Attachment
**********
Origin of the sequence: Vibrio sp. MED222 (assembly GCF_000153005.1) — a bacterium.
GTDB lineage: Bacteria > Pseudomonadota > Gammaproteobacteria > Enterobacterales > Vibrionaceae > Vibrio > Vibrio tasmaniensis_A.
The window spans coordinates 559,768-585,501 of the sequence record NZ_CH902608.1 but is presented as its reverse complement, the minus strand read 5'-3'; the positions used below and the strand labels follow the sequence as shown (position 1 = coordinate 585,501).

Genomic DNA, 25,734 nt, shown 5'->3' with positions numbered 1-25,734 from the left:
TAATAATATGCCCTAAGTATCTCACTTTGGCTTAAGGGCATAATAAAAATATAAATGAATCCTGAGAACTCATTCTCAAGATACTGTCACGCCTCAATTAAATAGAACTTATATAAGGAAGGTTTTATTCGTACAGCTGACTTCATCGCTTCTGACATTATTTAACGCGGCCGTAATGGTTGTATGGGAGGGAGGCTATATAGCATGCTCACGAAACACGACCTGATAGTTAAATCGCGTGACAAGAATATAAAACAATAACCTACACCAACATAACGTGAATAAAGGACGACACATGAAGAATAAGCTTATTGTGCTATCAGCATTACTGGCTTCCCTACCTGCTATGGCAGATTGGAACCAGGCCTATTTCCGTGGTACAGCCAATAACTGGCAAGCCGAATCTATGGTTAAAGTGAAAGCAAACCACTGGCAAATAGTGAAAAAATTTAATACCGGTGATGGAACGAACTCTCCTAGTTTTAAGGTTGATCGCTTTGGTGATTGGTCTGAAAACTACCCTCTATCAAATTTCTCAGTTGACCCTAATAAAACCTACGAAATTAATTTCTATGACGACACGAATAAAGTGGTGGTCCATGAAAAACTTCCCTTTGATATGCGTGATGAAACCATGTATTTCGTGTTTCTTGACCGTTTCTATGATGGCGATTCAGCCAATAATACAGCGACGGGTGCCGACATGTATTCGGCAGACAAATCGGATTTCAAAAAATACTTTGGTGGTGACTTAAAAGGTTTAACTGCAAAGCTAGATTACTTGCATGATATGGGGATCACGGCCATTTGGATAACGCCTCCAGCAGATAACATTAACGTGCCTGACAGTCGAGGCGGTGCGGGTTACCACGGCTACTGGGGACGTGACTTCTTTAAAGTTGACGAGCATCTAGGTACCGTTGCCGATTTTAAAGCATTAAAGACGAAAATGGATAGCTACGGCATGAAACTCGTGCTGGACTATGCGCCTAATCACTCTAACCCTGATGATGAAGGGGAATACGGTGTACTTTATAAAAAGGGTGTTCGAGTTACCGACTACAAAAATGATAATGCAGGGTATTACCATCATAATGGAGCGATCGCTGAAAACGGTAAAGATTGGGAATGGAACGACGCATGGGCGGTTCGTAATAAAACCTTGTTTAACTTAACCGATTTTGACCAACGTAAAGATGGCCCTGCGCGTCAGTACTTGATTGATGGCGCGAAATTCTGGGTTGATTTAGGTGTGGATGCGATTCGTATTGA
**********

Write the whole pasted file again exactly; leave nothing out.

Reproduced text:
Origin of the sequence: Vibrio sp. MED222 (assembly GCF_000153005.1) — a bacterium.
GTDB lineage: Bacteria > Pseudomonadota > Gammaproteobacteria > Enterobacterales > Vibrionaceae > Vibrio > Vibrio tasmaniensis_A.
The window spans coordinates 559,768-585,501 of the sequence record NZ_CH902608.1 but is presented as its reverse complement, the minus strand read 5'-3'; the positions used below and the strand labels follow the sequence as shown (position 1 = coordinate 585,501).

Genomic DNA, 25,734 nt, shown 5'->3' with positions numbered 1-25,734 from the left:
TAATAATATGCCCTAAGTATCTCACTTTGGCTTAAGGGCATAATAAAAATATAAATGAATCCTGAGAACTCATTCTCAAGATACTGTCACGCCTCAATTAAATAGAACTTATATAAGGAAGGTTTTATTCGTACAGCTGACTTCATCGCTTCTGACATTATTTAACGCGGCCGTAATGGTTGTATGGGAGGGAGGCTATATAGCATGCTCACGAAACACGACCTGATAGTTAAATCGCGTGACAAGAATATAAAACAATAACCTACACCAACATAACGTGAATAAAGGACGACACATGAAGAATAAGCTTATTGTGCTATCAGCATTACTGGCTTCCCTACCTGCTATGGCAGATTGGAACCAGGCCTATTTCCGTGGTACAGCCAATAACTGGCAAGCCGAATCTATGGTTAAAGTGAAAGCAAACCACTGGCAAATAGTGAAAAAATTTAATACCGGTGATGGAACGAACTCTCCTAGTTTTAAGGTTGATCGCTTTGGTGATTGGTCTGAAAACTACCCTCTATCAAATTTCTCAGTTGACCCTAATAAAACCTACGAAATTAATTTCTATGACGACACGAATAAAGTGGTGGTCCATGAAAAACTTCCCTTTGATATGCGTGATGAAACCATGTATTTCGTGTTTCTTGACCGTTTCTATGATGGCGATTCAGCCAATAATACAGCGACGGGTGCCGACATGTATTCGGCAGACAAATCGGATTTCAAAAAATACTTTGGTGGTGACTTAAAAGGTTTAACTGCAAAGCTAGATTACTTGCATGATATGGGGATCACGGCCATTTGGATAACGCCTCCAGCAGATAACATTAACGTGCCTGACAGTCGAGGCGGTGCGGGTTACCACGGCTACTGGGGACGTGACTTCTTTAAAGTTGACGAGCATCTAGGTACCGTTGCCGATTTTAAAGCATTAAAGACGAAAATGGATAGCTACGGCATGAAACTCGTGCTGGACTATGCGCCTAATCACTCTAACCCTGATGATGAAGGGGAATACGGTGTACTTTATAAAAAGGGTGTTCGAGTTACCGACTACAAAAATGATAATGCAGGGTATTACCATCATAATGGAGCGATCGCTGAAAACGGTAAAGATTGGGAATGGAACGACGCATGGGCGGTTCGTAATAAAACCTTGTTTAACTTAACCGATTTTGACCAACGTAAAGATGGCCCTGCGCGTCAGTACTTGATTGATGGCGCGAAATTCTGGGTTGATTTAGGTGTGGATGCGATTCGTATTGA